Ji Zhengju
Deputy Director Central Translation Office and Researcher
December 19 2017


A 2017 document by Ji Zhengju, who works in China’s Central Translation Office (English translation here) attributes the collapse of the Soviet Union to “historical nihilism,” specifically the repudiation of the Soviet heritage by the ruling elite, leading to general social demoralization and a collapse of the legitimacy of the system. The Soviet collapse has an understandable fascination for the Chinese rulers. Only China, along with North Korea and Vietnam, survived the general crumbling of the socialist systems between 1989 and 1992, but given the structural similarities between the Chinese and the Soviet Russian systems, the Chinese rulers have to fear that what happened to the Russians could happen to them. A survey of the various Chinese explanations for the Soviet collapse, taking into account the Chinese context of the time at which they were offered, would be an interesting exercise for a student of comparative politics.

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Major General Luo Yuan’s Speech at the Military Work Commendation Ceremony and Creativity Summit

Luo Yuan (罗援, b. 1950), a retired PLA rear admiral, is known for his hardline anti-American views. The speech at an awards ceremony for defense scientists and engineers, translated/paraphrased here, is a reaction to the so-called trade war initiated by US President Donald Trump in the spring of 2018, imposing higher tariffs on various Chinese imports. The action was the product of long-standing American complaints against Chinese practices: overt and covert state subsidies to state-owned enterprises or nominally private enterprises actually controlled by the state; restrictions on foreign firms operating in China; forced technology transfers; casual theft of intellectual property . . . The heat of the conflict was no doubt enhanced by China’s growing economic power, its spreading global influence, and ever-improving military capacity—and perhaps reinforced by certain personality traits of the American president.

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Some Reflections on Xu Zhangrun’s “Our Current Fears and Expectations” (July 24 2019)

Xu Zhangrun (許章潤, b. 1962),who taught jurisprudence and constitutional law at Tsinghua University (until he was suspended March of 2019), in the summer of 2018 published an extensive critique of recent political trends in China. While not actually mentioning Xi Jinping by name, Xu rakes the general secretary over the coals, tearing down Xu’s program, mocking the “China Dream,” and targeting especially the elimination of “term limits” for the head of state. In the decades prior to the 19th Party Congress in 2018, the constitution limited the head of state (State Chairman, nowadays usually translated “President”) to two terms of five years each. This was removed in the spring of 2019. China’s head of state is pretty much a ceremonial office (the control of government operations is vested in the Premier of the State Council, and the real boss of the regime is the General Secretary of the Communist party, a position Xi Jinping holds as well as his State Chairmanship). The elimination of this term limit is, then, symbolic: it indicates Xi’s intention to remain as top boss indefinitely, perhaps for the rest of his life. Xu takes this as indicative of the end of the reform movement that began shortly after the death of Mao Zedong in 1976, a sign that China is moving backwards toward a Stalinist-Maoist totalitarian system. Continue reading Some Reflections on Xu Zhangrun’s “Our Current Fears and Expectations” (July 24 2019)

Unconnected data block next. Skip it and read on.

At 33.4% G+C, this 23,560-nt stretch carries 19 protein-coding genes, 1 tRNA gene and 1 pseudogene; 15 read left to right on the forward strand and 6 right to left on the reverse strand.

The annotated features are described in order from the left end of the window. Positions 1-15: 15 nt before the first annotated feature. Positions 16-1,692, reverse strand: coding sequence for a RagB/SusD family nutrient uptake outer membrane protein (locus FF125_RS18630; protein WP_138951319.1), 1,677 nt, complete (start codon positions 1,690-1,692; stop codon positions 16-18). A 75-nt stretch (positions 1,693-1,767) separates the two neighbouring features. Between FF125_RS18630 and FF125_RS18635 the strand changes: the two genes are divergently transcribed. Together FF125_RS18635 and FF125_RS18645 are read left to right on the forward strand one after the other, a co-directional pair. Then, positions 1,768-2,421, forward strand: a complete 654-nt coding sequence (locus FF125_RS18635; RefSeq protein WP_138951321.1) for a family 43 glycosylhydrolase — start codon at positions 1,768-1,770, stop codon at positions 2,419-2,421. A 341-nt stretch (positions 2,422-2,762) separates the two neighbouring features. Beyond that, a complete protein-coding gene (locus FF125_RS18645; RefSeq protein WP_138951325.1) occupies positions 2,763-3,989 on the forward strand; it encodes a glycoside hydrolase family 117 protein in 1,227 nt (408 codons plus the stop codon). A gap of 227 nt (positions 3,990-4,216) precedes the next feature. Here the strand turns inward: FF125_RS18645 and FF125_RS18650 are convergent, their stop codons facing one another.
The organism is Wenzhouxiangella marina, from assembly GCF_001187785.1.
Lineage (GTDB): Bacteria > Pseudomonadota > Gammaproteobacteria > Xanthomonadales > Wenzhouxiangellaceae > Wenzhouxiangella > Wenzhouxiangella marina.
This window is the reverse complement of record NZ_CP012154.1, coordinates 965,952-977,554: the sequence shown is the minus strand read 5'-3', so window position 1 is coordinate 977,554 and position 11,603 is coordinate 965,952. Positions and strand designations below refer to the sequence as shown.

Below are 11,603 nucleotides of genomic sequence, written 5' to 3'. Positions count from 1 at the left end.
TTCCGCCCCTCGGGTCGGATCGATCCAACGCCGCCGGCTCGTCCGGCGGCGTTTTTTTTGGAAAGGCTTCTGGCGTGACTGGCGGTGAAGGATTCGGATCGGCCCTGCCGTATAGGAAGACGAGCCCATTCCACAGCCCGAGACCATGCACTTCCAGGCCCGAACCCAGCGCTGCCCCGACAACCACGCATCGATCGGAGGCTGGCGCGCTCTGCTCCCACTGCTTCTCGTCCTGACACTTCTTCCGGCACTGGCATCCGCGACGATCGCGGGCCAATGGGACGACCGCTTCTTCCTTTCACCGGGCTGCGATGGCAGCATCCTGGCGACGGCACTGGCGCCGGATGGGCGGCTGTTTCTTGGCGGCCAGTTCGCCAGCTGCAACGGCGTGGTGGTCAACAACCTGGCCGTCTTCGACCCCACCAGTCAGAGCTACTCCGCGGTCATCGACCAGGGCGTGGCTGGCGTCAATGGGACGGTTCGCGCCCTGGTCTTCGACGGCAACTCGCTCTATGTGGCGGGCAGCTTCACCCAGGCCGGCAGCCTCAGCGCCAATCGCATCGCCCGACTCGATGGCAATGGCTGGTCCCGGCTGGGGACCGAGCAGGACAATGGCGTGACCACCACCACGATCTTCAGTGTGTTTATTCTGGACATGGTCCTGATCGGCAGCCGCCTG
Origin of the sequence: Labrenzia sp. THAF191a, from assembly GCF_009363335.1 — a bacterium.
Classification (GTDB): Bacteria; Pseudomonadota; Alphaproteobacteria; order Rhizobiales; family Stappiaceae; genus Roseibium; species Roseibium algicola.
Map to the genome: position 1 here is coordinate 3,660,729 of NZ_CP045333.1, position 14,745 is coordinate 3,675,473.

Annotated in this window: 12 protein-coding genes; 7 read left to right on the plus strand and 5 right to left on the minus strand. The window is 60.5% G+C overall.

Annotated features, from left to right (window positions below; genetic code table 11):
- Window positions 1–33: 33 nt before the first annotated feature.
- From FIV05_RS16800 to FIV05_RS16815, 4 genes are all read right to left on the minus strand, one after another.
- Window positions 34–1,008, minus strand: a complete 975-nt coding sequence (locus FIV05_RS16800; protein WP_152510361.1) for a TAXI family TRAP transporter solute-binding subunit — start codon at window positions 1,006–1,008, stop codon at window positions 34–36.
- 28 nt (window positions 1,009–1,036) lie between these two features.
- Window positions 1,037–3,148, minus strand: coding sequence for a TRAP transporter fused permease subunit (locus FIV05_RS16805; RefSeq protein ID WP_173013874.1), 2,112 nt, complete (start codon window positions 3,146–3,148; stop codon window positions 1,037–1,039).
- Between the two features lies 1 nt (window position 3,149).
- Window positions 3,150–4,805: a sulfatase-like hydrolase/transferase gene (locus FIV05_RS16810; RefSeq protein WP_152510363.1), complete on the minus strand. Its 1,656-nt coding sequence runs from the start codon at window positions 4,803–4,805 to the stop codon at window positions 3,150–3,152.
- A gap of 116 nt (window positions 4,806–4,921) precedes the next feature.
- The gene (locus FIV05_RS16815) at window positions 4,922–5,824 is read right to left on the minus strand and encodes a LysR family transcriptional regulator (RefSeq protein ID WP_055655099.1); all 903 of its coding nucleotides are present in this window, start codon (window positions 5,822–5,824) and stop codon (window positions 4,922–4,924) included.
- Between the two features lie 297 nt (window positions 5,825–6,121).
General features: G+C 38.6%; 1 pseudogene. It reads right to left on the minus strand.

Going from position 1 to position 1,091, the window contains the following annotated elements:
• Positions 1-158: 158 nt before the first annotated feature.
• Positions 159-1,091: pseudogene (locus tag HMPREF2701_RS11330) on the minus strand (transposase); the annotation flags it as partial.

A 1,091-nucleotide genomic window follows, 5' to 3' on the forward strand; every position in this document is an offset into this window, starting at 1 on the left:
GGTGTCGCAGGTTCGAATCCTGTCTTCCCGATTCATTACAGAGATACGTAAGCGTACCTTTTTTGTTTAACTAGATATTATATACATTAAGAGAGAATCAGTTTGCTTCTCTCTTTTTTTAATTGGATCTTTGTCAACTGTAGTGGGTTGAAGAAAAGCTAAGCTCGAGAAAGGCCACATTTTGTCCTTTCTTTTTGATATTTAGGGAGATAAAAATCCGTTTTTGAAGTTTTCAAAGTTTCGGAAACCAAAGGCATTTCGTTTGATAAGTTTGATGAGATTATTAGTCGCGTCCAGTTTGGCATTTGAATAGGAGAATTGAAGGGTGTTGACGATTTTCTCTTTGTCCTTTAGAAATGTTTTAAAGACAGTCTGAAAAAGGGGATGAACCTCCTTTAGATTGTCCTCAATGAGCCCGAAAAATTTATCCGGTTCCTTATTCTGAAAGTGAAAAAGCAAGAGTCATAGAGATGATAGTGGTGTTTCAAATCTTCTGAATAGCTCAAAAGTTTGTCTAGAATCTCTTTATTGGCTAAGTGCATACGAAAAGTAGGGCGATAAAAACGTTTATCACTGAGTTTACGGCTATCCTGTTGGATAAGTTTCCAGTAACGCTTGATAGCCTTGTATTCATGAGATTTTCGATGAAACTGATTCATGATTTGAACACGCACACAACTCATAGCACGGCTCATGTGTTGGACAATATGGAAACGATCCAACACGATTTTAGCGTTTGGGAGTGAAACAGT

Han Feizi on How to Get Your Way

with the Boss, Your Spouse, Your Lover, Anyone in a Position to Help You or Harm You

“If you indulge him and humor him, you may ride on his back.” (Silk painting, Warring States era (475-221 BC))


The dragon is a gentle beast. If you indulge him and humor him, you may ride on his back. But beneath his throat there are transverse scales a foot long, and if you touch those scales, he will kill you. The lord of men also has transverse scales. Someone who is able to avoid touching the ruler’s transverse scales is well on the way to mastering the art of persuasion.

This is a passage from the Han Feizi, considered to be one of the early masterpieces of Chinese prose. The book named for its assumed author, Han Fei (c.279-233 BC), the major thinker in the “Legalist” tradition. The Legalists believed that the way to public order was through a strict set of laws rigorously and impartially enforced. They assumed human beings were inherently self-seeking: each one of us is out for one’s self. The way to stable order is to assure that good behavior, as set forth in the laws, is rewarded, and that violations of the laws punished. Good behavior will then accord with self-interest. There is much in Han Fei’s thinking that is consistent with contemporary rational choice theory.

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